*"Once you're living in the future in some respect, the way to notice startup ideas is to look for things that seem to be missing. If you're really at the leading edge of a rapidly changing field, there will be things that are obviously missing. What won't be obvious is that they're startup ideas. So if you want to find startup ideas, don't merely turn on the filter "What's missing?" Also turn off every other filter, particularly "Could this be a big company?" There's plenty of time to apply that test later. But if you're thinking about that initially, it may not only filter out lots of good ideas, but also cause you to focus on bad ones."*

If you read this blog, you are already on the edge of knowledge, in a rapidly moving field and to a certain extent you are

already living in the future.

*So what is missing ?*

Compressive sensing is a way of gathering data efficiently while knowing full well that, what you generally acquire, follows a power law of some sorts. With that in mind, people pushed the idea of

concentration of measure results farther to more complex objects like matrices and then will eventually cross over to

tensors (especially if we can leverage the matrix approach featured in

the QTT format)

In a way, compressive sensing is successful because the framework has a wide appeal beyond signal processing. Indeed, if you read again what the analysis operator approach does, it is nothing more than solving a differential equation subjected to some measurements. The co-sparsity parameter represents

sources and/or the inhomogeneous part of these partial differential equations that are themselves constrained in the loss function.

All is well but there are dark clouds.

The last time I mentioned Uncertainty Quantification in the blog, it was to say that while a Polynomial Chaos approach could follow the traditional compressive sensing framework, in all likelihood, given the Donoho-Tanner phase transition, you probably had to go through the

extra complexity of wavelet chaos in order to find a winner. If you have ever dealt with polynomial series expansions, you know that all kinds of problems come from the coefficient thresholding we expect in compressive sensing. Even if some coefficients expansions are small they still matter ... at least empirically. It's known as the

Gibbs phenomenon.

Similarly, if you are part of the

compressive sensing group on LinkedIn, you have seen that seemingly small questions lead to not so favorable answers for compressive imaging. In

this instance, you realize that the only way to reconstruct a very nice image through some of the most advanced compressive sensing reconstruction algorithm is to ... cheat. You first have to acquire an image, threshold its series expansion and then acquire the compressive measurements from that thresholded version. When you do that, you get indeed near perfect reconstructions but it doubtful there is a CS camera that can do that.

The underlying reason for this disillusion in both CS imaging and UQ is that while CS works fine for sparse signals, it is not all that great for unknowns that are merely compressible, i.e. not sparse. In short, if you hope to do well because the object of interest is only compressible in terms of some eigenfunctions expansion, you might make a mistake. In both UQ or images, what is missing is a result for compressible signals and it just looks like the one we have is just not good enough.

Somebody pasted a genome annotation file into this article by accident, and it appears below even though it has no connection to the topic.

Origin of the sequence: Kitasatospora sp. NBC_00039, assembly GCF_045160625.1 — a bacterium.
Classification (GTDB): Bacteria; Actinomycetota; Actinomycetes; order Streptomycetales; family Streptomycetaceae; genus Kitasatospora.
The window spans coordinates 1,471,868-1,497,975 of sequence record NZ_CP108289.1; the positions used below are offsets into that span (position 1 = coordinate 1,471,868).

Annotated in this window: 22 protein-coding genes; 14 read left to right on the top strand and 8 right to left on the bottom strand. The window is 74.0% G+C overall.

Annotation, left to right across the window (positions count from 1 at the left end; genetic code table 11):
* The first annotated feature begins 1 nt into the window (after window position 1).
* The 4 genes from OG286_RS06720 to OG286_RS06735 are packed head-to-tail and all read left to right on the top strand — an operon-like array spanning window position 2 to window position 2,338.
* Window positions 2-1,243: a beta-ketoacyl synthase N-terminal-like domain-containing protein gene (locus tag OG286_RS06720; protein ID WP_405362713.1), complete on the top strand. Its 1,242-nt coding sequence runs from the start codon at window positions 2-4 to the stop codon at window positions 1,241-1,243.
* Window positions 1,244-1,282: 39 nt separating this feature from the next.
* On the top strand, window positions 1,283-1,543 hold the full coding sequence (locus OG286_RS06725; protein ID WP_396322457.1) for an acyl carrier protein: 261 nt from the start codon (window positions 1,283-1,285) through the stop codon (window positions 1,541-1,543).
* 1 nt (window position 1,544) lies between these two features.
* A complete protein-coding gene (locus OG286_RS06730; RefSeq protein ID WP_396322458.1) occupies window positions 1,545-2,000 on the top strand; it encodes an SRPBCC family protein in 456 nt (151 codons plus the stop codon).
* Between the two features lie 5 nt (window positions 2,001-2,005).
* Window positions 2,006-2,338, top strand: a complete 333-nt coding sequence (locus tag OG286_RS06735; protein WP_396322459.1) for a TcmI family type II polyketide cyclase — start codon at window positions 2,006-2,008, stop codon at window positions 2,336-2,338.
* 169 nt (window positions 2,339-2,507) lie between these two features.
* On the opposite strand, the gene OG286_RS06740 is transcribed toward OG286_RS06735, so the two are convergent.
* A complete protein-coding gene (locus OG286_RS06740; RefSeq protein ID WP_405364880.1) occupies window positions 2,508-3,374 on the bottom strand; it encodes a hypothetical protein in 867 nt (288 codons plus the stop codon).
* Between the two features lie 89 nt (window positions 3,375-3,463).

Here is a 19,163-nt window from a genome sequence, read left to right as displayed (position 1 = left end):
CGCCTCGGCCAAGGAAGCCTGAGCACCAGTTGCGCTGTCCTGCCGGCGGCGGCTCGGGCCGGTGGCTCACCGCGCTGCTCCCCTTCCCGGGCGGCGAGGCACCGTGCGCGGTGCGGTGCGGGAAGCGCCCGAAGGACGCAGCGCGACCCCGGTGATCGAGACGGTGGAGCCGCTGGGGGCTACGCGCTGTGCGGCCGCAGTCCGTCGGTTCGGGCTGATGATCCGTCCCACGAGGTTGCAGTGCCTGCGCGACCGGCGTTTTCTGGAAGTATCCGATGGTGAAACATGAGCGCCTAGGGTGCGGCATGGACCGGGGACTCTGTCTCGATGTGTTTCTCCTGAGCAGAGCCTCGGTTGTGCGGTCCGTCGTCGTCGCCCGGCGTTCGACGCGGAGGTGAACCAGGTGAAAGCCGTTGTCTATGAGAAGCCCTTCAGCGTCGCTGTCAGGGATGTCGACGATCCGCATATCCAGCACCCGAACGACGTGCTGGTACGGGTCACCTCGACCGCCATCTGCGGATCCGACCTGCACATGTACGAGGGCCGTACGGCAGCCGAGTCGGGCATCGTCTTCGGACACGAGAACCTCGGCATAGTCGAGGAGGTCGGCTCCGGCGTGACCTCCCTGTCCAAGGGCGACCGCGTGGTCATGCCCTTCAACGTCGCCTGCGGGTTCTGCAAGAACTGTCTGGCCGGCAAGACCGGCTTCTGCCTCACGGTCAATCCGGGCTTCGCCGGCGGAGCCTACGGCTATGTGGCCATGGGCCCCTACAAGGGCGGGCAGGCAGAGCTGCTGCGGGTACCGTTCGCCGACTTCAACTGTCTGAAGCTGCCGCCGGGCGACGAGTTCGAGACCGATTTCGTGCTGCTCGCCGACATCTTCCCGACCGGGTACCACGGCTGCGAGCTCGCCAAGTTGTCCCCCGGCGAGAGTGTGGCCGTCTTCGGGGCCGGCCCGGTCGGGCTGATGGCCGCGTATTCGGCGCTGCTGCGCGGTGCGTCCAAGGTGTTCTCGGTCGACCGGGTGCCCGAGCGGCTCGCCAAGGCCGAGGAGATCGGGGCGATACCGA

As Paul said earlier *"What is missing ?"*

I think two ideas could take us out of this slump.

One: Maybe our sampling scheme for the eigenfunction expansion is chosen too early and we ought to rethink it in light of the work on infinite-dimensional compressive sensing (see [1] [2]).

Two: The second idea revolves around learning the right analysis operator in both imaging applications and UQ.

Unlike the traditional approach in compressive imaging that relied on an eigenfunction expansion (which eventually led us to this slump), the analysis approach on the other hand, goes for what is obvious. The zeros are on one side of the homogeneous equation fulfilled by the field of interest. They are not epsilons, just zeros, the stuff that makes something sparse.

In imaging applications, you traditionally acquire the eigenfunctions expansion of a 2D projection of the

plenoptic function. The TV-norm, a special case of analysis operator, is successful because the PSF of most cameras is degenerate. What if the PSF were not degenerate, what sorts of analysis operator approach should be used ?

In UQ, you try to estimate how changes in the coefficients of the transfer equation will affect the solution of said equation. The question being answered is: What are the coefficient phase space of interest that is consistent with the measurements ?

Both problematic eventually rejoin in their need to develop an analysis approach of the following sort:

min || L(f) - c || subject to Ax = b

Where L represents the discretization of field transport operator (with unknown coefficients in UQ), c the boundary conditions or sources, A represents the hardware sensing mechanism and b the measurements.

Reference:

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